We may or may not agree with others on this aspect of Jesus’ death. However, we can agree that Jesus does deliver us from an old life of alienation and selfishness to one of reconciliation and service. Thought his life, death and resurrection, Jesus delivers us from death to life and no longer live in slavery, but in freedom.
Lord, thank you for delivering us to a new life with meaning and purpose and lived in a relationship with you. Amen.
Friday, December 29, 2017–John the Baptist
“I myself did not know him” (John 1:31).
Linda and Robert celebrated their fiftieth wedding anniversary. They had been engaged for two years before they were married. When they had exchanged vows, they had thought that they knew everything there was to know about the other person. How wrong they were. Over the years they have learned a lot more about each other and they expect that in the years ahead the learning will not stop.
In Luke’s gospel, John is a relative of Jesus. Some Biblical scholars think that Jesus was probably a disciple of John. In either case, John would have known Jesus, but he might not have known who Jesus was. The fact that Jesus was the Messiah was revealed to John. In the days, weeks and months that followed John learned more and more about Jesus.
Our relationship with Jesus is always a journey of discovery. We never stop learning about his love and grace, concern for those in need and opposition to those who selfishly use their wealth and their power. Whether we have walked as followers of Jesus for a short distance or for a long one, we have more to learn—wonder what we will learn today?
Lord, thank you that you continue to reveal yourself to us. May such knowledge change our hearts and minds and transform our lives. Amen.
Saturday, December 30, 2017–John the Baptist
“’I saw the Spirit descending from heaven like a dove, and it remained on him’” (John 1:32).
Several gospels never made it into the New Testament. Some of them include fanciful stories of Jesus as a young boy discovering his power. One story has him lengthening a wood plank because it had been cut too short. Another tells about a time when Jesus turned a handful of stones into living birds. As entertaining as these stories are, they counter a central tenet of the four gospels of the New Testament. The four gospels agree that Jesus performed no miracles until the Spirit descended upon him and he began his ministry.
It was God’s Spirit moving through Jesus that cast out demons and healed the sick. Through Jesus, the Spirit stilled the storm and fed the five thousand. It was God’s Spirit who enabled the paralytic to walk and raised Jesus from the dead.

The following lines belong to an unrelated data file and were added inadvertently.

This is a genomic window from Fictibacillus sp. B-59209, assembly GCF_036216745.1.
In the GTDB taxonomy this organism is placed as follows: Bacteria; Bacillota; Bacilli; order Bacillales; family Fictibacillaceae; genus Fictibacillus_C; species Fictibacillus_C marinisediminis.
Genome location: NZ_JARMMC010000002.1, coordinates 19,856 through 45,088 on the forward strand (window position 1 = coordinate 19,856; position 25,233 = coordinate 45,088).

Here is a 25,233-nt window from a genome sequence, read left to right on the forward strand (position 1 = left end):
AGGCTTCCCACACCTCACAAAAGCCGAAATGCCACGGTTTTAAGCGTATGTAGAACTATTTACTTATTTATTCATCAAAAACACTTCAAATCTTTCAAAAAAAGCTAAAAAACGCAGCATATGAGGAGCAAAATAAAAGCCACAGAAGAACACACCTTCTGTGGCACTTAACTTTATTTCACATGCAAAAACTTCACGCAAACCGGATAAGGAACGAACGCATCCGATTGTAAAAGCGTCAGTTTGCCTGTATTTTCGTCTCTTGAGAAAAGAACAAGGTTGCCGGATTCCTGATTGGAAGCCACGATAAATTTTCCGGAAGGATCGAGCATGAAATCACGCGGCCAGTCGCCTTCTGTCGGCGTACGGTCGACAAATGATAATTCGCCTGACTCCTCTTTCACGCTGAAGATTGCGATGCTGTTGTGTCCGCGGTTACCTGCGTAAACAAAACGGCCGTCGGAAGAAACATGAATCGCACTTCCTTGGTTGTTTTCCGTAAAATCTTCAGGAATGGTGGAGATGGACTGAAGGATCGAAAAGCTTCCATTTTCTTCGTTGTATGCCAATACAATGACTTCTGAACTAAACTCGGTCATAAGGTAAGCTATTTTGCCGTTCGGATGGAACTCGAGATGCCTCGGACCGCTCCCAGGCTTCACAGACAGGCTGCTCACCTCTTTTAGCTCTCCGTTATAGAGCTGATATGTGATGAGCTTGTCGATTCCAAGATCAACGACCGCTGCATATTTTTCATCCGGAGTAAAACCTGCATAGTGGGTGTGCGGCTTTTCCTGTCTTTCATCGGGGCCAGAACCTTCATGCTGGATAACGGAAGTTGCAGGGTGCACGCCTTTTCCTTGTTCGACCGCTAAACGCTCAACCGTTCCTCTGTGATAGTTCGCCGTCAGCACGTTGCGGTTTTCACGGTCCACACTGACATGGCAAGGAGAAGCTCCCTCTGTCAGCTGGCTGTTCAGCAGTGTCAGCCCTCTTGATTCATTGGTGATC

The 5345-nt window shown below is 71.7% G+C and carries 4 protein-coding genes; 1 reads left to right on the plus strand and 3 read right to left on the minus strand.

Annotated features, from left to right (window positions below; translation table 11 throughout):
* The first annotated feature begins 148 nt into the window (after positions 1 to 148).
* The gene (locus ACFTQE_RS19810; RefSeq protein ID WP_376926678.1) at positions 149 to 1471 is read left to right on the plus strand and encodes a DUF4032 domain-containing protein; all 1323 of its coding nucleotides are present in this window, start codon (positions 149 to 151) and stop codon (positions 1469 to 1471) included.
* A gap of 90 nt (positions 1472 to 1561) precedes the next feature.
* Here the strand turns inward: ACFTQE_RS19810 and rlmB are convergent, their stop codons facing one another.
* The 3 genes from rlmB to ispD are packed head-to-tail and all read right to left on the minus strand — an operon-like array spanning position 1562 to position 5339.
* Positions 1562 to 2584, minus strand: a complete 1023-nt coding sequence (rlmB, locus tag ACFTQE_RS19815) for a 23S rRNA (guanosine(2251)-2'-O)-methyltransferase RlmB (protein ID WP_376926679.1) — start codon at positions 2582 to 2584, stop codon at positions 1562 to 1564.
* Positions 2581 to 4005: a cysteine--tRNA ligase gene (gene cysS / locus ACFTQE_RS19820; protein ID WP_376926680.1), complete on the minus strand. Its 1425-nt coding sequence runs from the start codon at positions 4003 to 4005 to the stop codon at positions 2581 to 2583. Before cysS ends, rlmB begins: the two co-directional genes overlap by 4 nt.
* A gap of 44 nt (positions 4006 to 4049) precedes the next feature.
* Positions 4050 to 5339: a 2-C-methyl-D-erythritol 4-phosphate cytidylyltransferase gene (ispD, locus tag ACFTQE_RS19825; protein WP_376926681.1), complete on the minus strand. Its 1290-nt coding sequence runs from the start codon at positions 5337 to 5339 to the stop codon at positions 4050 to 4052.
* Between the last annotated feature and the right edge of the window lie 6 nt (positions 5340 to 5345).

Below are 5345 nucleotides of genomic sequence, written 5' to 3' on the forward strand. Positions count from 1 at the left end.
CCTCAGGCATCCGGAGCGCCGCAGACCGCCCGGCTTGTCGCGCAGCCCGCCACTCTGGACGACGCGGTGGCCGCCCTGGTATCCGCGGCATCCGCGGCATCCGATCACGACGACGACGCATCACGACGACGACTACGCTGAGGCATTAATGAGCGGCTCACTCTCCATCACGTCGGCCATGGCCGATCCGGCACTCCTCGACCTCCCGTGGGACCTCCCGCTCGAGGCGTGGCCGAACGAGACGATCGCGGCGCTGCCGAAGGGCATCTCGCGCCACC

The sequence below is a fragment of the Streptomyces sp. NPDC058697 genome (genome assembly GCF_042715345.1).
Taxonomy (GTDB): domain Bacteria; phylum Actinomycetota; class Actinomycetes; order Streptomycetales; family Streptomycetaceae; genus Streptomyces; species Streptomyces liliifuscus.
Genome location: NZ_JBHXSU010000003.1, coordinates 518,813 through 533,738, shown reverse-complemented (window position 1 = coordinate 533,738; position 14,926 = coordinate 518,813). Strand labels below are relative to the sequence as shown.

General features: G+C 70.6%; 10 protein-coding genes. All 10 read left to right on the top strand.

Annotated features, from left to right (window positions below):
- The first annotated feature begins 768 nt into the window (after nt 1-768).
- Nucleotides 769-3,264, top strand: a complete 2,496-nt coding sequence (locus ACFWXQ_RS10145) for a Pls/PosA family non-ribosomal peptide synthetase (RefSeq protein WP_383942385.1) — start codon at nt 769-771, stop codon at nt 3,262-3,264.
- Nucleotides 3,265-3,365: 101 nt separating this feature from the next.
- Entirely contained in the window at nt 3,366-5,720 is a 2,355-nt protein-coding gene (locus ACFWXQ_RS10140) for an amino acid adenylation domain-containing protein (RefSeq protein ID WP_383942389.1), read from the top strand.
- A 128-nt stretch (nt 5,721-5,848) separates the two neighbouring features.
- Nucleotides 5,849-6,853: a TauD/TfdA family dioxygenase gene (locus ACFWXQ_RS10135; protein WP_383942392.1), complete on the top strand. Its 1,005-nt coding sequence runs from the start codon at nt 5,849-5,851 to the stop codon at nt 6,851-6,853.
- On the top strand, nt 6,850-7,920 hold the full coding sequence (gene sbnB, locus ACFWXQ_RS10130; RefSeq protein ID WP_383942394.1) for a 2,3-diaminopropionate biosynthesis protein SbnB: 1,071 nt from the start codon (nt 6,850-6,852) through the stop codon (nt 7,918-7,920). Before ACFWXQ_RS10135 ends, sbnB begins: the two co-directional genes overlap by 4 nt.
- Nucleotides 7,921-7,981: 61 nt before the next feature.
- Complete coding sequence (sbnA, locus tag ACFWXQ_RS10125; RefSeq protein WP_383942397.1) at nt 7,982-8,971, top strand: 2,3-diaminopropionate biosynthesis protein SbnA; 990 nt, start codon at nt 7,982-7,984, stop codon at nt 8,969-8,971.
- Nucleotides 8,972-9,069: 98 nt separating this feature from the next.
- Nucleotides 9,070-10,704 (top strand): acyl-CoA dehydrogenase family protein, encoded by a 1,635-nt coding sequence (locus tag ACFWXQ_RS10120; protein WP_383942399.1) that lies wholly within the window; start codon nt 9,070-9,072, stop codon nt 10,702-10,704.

This same Spirit has descended upon us and works through us. It is the Spirit who uses our words and actions to convey God’s love and grace to others. The Spirit is the one who gives people the ability to believe and to experience a new life—a free and abundant life. It is both humbling and exciting to know that the Spirit dwells within us.
Holy Spirit move within us so that we are clear channels of your love, grace and power. Amen.
Sunday, December 31, 2017–John the Baptist
“’And I myself have seen and have testified that this is the Son of God’” (John 1:34).
John the Baptist was a very religious, spiritual man, but he was not a great theologian. He didn’t sit quietly contemplating the relationship between the members of the Trinity or fine tune his understanding of the difference between predestination and foreknowledge. John realized that the role of theologian was not his calling. The Lord called John to be a witness.
In this first chapter of John, John the Baptist simply relates to the religious authorities and his disciples what he had seen and heard. The Lord had told him to look for the Holy Spirit descending upon a man and remaining. That man was Jesus and he was the Messiah.
Though our theological knowledge may increase and be sharpened as we walk with God, the Lord, though, calls us, like God did John the Baptist, to be witnesses. We witness to what we have seen and heard God do in our lives and in the lives of others. We tell about where we have experienced God’s love and grace, and we invite people to “come and see.” They can then become witnesses, too.
Lord, empower us to be both bold and loving in our witness to your love and grace. Amen.